8. Regarding the assignment piece (black tulip): I did not include my other sketches in the blog because they were both quite technical and not pleasing to look at due to getting the viewpoint wrong, while also I did not like the idea of having a break in the development of my idea. In the future I will however include all preliminary sketches. The photo I included in the blog both to give readers an idea of the original setup (something I do most of the time) and, in this case, as stated in the blog post, to have a backup: Tulips often wilt within the matter of hours. Due to my son’s condition I do not always know whether I will be able to finish a painting as intended. It took me a several days to complete it. In the meantime the bouquet had changed in colour and overall appearance – tulips tend to grow considerably after having been cut and then start hanging over the edge of the vase. In the future I will have to take more time to consider my choice of subject for aspects of durability.
    I mentioned in my post the research on paintings of tulips, but omitted the findings, because, as I stated in the blog, the ones I did find were nothing I wanted to paint (many were extremely badly carried out or gaudy or both) and so decided that I would like to see whether I would manage without referring to other artists. Not used research I will however also include in my blog from now on.
    The uniformly grey shadow area was intentional. The tonal variation in the shadow came mostly from folds in the cloth I had put under the vase and I had the impression that including this would draw the eye away from the message: I wanted it to serve as diametral contrast to my black tulip and coloured shadow, but I see now that by concentrating on an idea I forgot about the technical execution and thus got the tonal value wrong. The coloured shadow did not just have a yellow outline, but went from a green centre to red to yellow, so as to include all the colours in the bouquet itself. This was probably impossible to see on the blog photo. Since my tutor suggested that the idea of introducing a coloured shadow was worth pursuing, I will try and develop a line of thought from here.
  9. As mentioned in pt. 6 above I know I need to work at putting more emphasis on structured sketchbook work. I have no idea why the concept is so difficult to grasp for me, but I will get there eventually. I already draw on a daily basis in my small sketchbook. Due to time constraints the things I draw are probably difficult to use in course projects, but I keep coming back to them and some may be worth pursuing.
  10. I am happy that my learning log largely corresponds to what is expected from me. Again I will have to find a way of always having at hand the results I keep in my blog without having to produce a double diary. There simply is no time for that yet. Also, I know that a working knowledge of other artists’ approaches to a subject helps immensely with overcoming problems. My tutor suggested that I have a look at James Rosenquist’s painting ‘Untitled (Tulips)’ to support the idea (Lacher-Bryk, 2016). It is probably that I am on my own with the rare option of direct contact that I tend to want to solve problems my own way. In the near future I do not see too many chances to visit galleries, although I take every opportunity. This year I went to several already, but having to guess at the probable contents of an exhibition left me somewhat disillusioned at how to make the best use of the time I have.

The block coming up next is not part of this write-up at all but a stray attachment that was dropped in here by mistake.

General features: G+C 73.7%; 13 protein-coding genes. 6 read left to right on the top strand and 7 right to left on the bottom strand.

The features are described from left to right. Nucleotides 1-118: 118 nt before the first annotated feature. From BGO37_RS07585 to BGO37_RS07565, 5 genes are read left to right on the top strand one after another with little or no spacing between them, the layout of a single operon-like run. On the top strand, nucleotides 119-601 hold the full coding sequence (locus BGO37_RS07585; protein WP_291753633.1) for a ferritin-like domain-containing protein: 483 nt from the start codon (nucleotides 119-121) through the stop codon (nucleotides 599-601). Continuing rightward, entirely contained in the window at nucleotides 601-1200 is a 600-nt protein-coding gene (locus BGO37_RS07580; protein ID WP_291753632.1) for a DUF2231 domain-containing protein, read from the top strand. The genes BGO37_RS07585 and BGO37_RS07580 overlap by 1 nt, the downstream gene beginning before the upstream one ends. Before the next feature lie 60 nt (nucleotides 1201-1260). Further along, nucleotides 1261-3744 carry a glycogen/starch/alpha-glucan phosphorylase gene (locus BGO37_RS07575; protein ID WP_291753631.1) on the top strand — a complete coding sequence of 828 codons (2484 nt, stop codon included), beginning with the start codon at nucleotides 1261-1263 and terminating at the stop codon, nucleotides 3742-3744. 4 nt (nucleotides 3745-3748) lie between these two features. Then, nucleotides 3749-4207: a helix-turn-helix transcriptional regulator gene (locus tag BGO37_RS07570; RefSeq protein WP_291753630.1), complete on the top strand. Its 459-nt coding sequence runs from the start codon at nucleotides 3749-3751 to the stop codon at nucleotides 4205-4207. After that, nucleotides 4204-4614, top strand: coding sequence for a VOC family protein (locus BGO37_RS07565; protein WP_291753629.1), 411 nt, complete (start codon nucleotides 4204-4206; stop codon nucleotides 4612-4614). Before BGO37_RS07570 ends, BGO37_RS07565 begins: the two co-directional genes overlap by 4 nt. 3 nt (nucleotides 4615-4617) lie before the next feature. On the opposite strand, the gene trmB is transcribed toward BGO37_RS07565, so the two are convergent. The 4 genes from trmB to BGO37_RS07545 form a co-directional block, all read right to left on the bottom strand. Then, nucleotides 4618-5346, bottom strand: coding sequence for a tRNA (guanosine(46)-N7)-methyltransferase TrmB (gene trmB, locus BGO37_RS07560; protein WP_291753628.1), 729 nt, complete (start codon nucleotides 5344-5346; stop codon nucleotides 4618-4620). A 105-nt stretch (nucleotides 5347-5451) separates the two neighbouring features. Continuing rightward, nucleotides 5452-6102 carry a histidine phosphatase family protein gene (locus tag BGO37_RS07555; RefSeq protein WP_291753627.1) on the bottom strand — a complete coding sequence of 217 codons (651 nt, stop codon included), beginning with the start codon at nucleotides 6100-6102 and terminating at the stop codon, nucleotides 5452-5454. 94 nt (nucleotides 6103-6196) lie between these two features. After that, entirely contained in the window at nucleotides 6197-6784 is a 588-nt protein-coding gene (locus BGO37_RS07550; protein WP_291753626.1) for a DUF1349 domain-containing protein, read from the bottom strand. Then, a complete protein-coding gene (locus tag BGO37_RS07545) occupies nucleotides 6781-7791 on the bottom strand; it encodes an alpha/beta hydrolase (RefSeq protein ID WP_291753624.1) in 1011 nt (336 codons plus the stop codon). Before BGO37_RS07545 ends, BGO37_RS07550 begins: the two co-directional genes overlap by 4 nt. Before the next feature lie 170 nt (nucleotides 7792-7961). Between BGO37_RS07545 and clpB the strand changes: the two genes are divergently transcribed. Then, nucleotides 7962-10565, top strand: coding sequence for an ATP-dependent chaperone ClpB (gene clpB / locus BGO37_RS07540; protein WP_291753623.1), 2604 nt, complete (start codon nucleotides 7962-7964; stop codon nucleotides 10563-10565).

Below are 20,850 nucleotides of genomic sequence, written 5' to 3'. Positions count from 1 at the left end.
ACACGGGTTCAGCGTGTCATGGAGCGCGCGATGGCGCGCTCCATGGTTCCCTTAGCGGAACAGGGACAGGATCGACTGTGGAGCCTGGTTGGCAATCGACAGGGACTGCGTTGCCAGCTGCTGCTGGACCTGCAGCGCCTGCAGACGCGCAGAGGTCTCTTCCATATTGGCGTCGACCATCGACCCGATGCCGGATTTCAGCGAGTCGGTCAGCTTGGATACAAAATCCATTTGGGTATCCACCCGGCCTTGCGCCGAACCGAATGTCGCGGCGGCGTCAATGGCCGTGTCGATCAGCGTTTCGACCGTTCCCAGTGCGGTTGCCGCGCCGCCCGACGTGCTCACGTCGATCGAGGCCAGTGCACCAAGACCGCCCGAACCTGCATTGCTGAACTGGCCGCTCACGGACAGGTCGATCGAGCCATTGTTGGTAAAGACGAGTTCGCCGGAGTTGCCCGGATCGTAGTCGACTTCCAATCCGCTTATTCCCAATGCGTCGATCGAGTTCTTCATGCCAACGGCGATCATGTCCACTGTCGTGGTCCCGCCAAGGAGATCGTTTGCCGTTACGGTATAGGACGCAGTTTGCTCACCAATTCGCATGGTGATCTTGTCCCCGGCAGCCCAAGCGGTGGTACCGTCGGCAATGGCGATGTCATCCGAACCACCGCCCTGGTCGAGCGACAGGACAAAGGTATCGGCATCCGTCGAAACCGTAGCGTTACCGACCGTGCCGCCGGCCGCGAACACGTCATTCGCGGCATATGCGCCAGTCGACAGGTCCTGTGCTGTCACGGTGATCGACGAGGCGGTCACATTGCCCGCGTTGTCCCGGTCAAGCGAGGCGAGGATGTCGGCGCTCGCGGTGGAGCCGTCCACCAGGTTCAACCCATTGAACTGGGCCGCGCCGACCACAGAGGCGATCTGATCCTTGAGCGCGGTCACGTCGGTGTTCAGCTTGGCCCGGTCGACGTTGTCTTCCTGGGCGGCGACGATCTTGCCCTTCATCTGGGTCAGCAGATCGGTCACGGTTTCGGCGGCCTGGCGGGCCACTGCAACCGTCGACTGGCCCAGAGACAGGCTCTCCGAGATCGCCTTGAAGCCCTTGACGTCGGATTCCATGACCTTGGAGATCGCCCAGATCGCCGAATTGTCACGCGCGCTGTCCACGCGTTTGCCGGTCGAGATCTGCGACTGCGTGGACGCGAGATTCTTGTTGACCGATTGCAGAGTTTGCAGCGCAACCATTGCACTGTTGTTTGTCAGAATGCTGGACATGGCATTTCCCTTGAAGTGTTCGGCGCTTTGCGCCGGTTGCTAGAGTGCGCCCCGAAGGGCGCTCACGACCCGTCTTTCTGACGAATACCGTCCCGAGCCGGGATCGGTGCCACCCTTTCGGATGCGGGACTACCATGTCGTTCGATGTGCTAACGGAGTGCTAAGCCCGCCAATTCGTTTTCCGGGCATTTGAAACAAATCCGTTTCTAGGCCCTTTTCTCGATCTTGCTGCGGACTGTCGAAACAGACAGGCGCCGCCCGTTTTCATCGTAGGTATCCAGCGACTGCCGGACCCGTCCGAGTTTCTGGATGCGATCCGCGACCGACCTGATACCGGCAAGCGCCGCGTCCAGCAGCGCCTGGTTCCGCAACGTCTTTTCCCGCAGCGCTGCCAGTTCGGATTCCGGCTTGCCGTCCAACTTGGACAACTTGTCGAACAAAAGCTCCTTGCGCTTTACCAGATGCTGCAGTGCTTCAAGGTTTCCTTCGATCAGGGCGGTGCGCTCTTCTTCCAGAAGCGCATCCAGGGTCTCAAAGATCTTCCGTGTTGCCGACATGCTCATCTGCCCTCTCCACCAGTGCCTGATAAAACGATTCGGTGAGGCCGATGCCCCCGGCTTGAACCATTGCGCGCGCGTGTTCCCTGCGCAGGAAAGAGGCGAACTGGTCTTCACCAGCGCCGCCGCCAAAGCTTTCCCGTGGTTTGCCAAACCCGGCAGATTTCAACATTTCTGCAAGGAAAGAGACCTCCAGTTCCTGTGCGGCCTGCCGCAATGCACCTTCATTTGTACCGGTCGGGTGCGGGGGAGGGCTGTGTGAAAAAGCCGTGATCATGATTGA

11. I will try and spend much time experimenting in Part 2. In this context my tutor pointed me to Josef Albers and his series ‘Homage to the Square’ (Lacher-Bryk, 2016). She suggested that I should repeat some of his studies in my sketchbook in order to gain deeper insight into colour theory. The suggestion made it clear to me that my experimentation on large sized formats may not be required at all. I will try and reduce the size, where possible, to include it in my sketchbook. Maybe here is where I can gain the time needed.
  12. And finally some more pointers for the next assignment:- apply results of experiments into final assignment painting
    – make a large number of preliminary studies from different viewpoints, look at
    range of ideas for composition and use of colour and tone, explore support –
    hopefully there will be enough time to do this in a serious way, I don’t want to rush
    them
    – develop a visual diary in my sketchbook – I know that many other students do this
    in a brilliant way, I just need to figure out a feasible strategy for myself

So, overall, most of what I need to change has to do with trying to approach my projects in a more structured and reflected way. Help!

References:

  1. Lacher-Bryk, A. (2016) Artist research: Edward Burra, James Rosenquist and Josef Albers [blog] [online]. Andrea’s OCA Painting 1 Blog. Available at: https://andreabrykocapainting1.wordpress.com/2016/05/02/artist-research-edward-burra-james-rosenquist-and-josef-albers/ [Accessed 26 February 2017]